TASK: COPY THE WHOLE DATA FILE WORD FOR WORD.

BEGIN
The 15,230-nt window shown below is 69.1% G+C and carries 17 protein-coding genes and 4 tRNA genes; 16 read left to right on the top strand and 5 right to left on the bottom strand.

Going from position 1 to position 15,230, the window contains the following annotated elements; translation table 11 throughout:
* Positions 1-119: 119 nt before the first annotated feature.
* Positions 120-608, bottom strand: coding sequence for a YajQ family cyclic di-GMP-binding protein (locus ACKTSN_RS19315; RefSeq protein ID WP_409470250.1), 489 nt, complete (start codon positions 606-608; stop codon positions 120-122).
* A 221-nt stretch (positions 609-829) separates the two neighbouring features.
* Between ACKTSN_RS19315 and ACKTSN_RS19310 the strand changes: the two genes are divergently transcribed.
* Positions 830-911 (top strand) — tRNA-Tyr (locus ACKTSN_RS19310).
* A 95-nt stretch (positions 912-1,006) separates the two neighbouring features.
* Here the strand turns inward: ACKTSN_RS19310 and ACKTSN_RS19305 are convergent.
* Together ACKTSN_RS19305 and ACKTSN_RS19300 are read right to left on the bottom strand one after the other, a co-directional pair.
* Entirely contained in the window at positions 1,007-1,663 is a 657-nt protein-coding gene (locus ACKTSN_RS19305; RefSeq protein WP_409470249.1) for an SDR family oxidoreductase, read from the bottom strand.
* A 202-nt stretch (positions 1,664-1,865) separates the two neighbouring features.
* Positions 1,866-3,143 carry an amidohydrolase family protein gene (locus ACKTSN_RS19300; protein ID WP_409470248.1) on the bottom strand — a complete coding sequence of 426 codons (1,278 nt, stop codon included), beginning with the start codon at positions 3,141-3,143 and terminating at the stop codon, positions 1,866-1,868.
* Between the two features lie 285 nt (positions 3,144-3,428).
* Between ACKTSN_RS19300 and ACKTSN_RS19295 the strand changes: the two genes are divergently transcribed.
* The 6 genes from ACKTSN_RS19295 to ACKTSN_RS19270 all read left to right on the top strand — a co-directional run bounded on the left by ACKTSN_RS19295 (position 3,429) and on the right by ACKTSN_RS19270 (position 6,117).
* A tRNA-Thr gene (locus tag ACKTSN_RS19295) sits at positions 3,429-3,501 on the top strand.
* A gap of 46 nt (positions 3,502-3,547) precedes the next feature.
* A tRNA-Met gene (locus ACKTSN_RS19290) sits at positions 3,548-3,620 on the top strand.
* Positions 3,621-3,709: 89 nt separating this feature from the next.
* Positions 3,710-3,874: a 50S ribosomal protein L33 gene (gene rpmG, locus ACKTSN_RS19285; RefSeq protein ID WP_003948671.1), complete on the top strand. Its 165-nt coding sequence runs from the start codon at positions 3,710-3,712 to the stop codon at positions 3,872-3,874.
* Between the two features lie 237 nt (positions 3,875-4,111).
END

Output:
The 15,230-nt window shown below is 69.1% G+C and carries 17 protein-coding genes and 4 tRNA genes; 16 read left to right on the top strand and 5 right to left on the bottom strand.

Going from position 1 to position 15,230, the window contains the following annotated elements; translation table 11 throughout:
* Positions 1-119: 119 nt before the first annotated feature.
* Positions 120-608, bottom strand: coding sequence for a YajQ family cyclic di-GMP-binding protein (locus ACKTSN_RS19315; RefSeq protein ID WP_409470250.1), 489 nt, complete (start codon positions 606-608; stop codon positions 120-122).
* A 221-nt stretch (positions 609-829) separates the two neighbouring features.
* Between ACKTSN_RS19315 and ACKTSN_RS19310 the strand changes: the two genes are divergently transcribed.
* Positions 830-911 (top strand) — tRNA-Tyr (locus ACKTSN_RS19310).
* A 95-nt stretch (positions 912-1,006) separates the two neighbouring features.
* Here the strand turns inward: ACKTSN_RS19310 and ACKTSN_RS19305 are convergent.
* Together ACKTSN_RS19305 and ACKTSN_RS19300 are read right to left on the bottom strand one after the other, a co-directional pair.
* Entirely contained in the window at positions 1,007-1,663 is a 657-nt protein-coding gene (locus ACKTSN_RS19305; RefSeq protein WP_409470249.1) for an SDR family oxidoreductase, read from the bottom strand.
* A 202-nt stretch (positions 1,664-1,865) separates the two neighbouring features.
* Positions 1,866-3,143 carry an amidohydrolase family protein gene (locus ACKTSN_RS19300; protein ID WP_409470248.1) on the bottom strand — a complete coding sequence of 426 codons (1,278 nt, stop codon included), beginning with the start codon at positions 3,141-3,143 and terminating at the stop codon, positions 1,866-1,868.
* Between the two features lie 285 nt (positions 3,144-3,428).
* Between ACKTSN_RS19300 and ACKTSN_RS19295 the strand changes: the two genes are divergently transcribed.
* The 6 genes from ACKTSN_RS19295 to ACKTSN_RS19270 all read left to right on the top strand — a co-directional run bounded on the left by ACKTSN_RS19295 (position 3,429) and on the right by ACKTSN_RS19270 (position 6,117).
* A tRNA-Thr gene (locus tag ACKTSN_RS19295) sits at positions 3,429-3,501 on the top strand.
* A gap of 46 nt (positions 3,502-3,547) precedes the next feature.
* A tRNA-Met gene (locus ACKTSN_RS19290) sits at positions 3,548-3,620 on the top strand.
* Positions 3,621-3,709: 89 nt separating this feature from the next.
* Positions 3,710-3,874: a 50S ribosomal protein L33 gene (gene rpmG, locus ACKTSN_RS19285; RefSeq protein ID WP_003948671.1), complete on the top strand. Its 165-nt coding sequence runs from the start codon at positions 3,710-3,712 to the stop codon at positions 3,872-3,874.
* Between the two features lie 237 nt (positions 3,875-4,111).